• Sunday, July 21, 2024
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Achieving food security through agric transformation agenda


Nigeria’s immense agricultural potential is a great asset for the nation and Africa to be a global powerhouse in food, with promises for food security when fully harnessed.
The Agricultural Transformation Agenda of the current government with emphasis on value chains has opened up lots of business opportunities in the agricultural sector for farmers and investors to tap into.

The agriculture sector grew by 38.53 percent (quarter-on-quarter basis) in Q3 of 2014, with crop production being the main driver with a growth of 43.50 percent, according to the National Bureau of Statistics (NBS).

Nigeria is making remarkable process towards achieving self-sufficiency in rice production. The Federal Government began a massive programme to subsidise the cost of the new rice varieties for farmers, providing them free of charge. Today, almost all rice farmers cultivate the new varieties, Faro 44 and Faro 52, which meet the quality requirements of rice millers. Average yields on farmers’ rice fields increased from 1.5 metric tons per hectare to 4 to 5 metric tons (MT) per hectare. Paddy rice production is accelerating than at any time in Nigeria’s history.

According to the Akinwunmi Adesina, minister of agriculture, “the number of integrated modern rice mills in the country rose from five to 17 within two years, all processing the local paddy into high quality finished rice. The expanded local rice production has added over N 500 billion ($ 3 billion) to the economy, with over
N265 billion $1.6 billion as net incomes to farmers and rice processors, and boosted rural economy by 1.7 million jobs.”

Investors are moving massively into local rice production and milling. Olam has invested

$125 million in a fully mechanised rice farm and processing mills commissioned by the president last year. Its 105,000MT integrated rice mill is the largest in Africa.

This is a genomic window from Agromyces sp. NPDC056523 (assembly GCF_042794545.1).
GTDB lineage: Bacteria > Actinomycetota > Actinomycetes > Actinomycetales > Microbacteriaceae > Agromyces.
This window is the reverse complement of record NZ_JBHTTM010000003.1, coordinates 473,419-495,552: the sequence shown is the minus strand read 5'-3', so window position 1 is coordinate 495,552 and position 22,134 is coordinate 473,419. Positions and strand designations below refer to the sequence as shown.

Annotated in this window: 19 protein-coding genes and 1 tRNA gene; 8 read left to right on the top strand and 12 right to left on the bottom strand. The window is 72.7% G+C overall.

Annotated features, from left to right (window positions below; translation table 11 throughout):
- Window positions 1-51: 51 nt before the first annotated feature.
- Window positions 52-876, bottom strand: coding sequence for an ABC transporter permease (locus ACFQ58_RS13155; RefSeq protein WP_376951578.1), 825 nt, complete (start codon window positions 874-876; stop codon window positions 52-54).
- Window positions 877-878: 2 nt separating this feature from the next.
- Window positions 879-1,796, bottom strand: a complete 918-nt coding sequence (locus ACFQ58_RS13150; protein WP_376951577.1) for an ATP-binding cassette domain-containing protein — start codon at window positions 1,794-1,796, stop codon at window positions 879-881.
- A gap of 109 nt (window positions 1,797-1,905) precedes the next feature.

Dangote Company has committed to invest $1 billion (N165bn) in cultivation of 150,000ha of rice and 210,000MT modern rice processing systems across five states of Nigeria (Edo, Kebbi, Niger, Kwara, Jigawa), while high quality rice from the $40 million Dominion farms will soon hit the market. WACOT is investing $40 million in new commercial rice farms and processing in Kebbi State.

High-quality Nigerian rice is now in the market, including Umza rice, Quarra rice, Damodi, Mama’s pride, Ebony super rice, Eko rice, Mikap rice, and several others.

“Nigerians eat our high quality local rice, but do not know. We have totally changed the quality. Within four years, Nigeria will be a net exporter of rice, just like Thailand and India. Our “Nigerian rice” will become global exhibition,” Adesina said.

Nigeria, the world’s fourth-largest producer of the chocolate ingredient behind Ivory Coast, Ghana and Indonesia, set a target to produce at least 500,000 tons of cocoa by the end of the season running through September 2015, as more trees got to an age where they produce the beans.

The country produced 350,000 tons of cocoa in the 2013-2014 seasons, according to the ministry of agriculture. The International Cocoa Organisation assessed the nation’s production for that season at 240,000 tons.

According to the minister, our cocoa output has grown from 250,000 to 370,000mts in the past two years and we expect to reach more than 600,000mts by 2016, as the new hybrids go into full production.

He also said more than 1.4 million pods of the hybrids varieties had been distributed to farmers across the cocoa growing states, translating into more than 50,000 seedlings of hybrid cocoa enough to cultivate additional 45,000 hectares of new cocoa plantations.

The cocoa revolution in Nigeria is receiving global attention, as Mars Incorporated, global company, has invested $20 million to procure cocoa from over 20,000 certified cocoa farmers.

Nigeria has a comparative advantage in the production of cassava. Its cassava production is by far the largest in the world, a third more than production in Brazil and almost double the production of Indonesia and Thailand.

“Our goal is to become the largest processor of cassava in the world, with the use of cassava for flour to partially substitute for imported wheat flour in bread and confectioneries, starch, sweeteners, chips and ethanol,” the minister said.

Last year, Flour Mills of Nigeria and Honey Well, launched their 10 percent Cassava and Wheat Composite Flour in Abuja, this brought a total revolution of the flour market.

Nigeria is ranked the second largest producer of tomato in Africa and 13th in the world with a total production estimated at 1 million hectares of land producing 1.701 million tons per annum with average of 20-30 tons/hectare.

Nigeria is the largest importer of tomato paste from China and Italy. This is now changing as a number of investors are now investing in Tomatoes production in the country.

Dansa Foods, a local private firm, is investing $35 million in the establishment of a tomato processing plant. This Tomato processing factory is described as the largest tomato processing plant in Africa and is said to have 1,200 metric tons installed capacity when fully operational.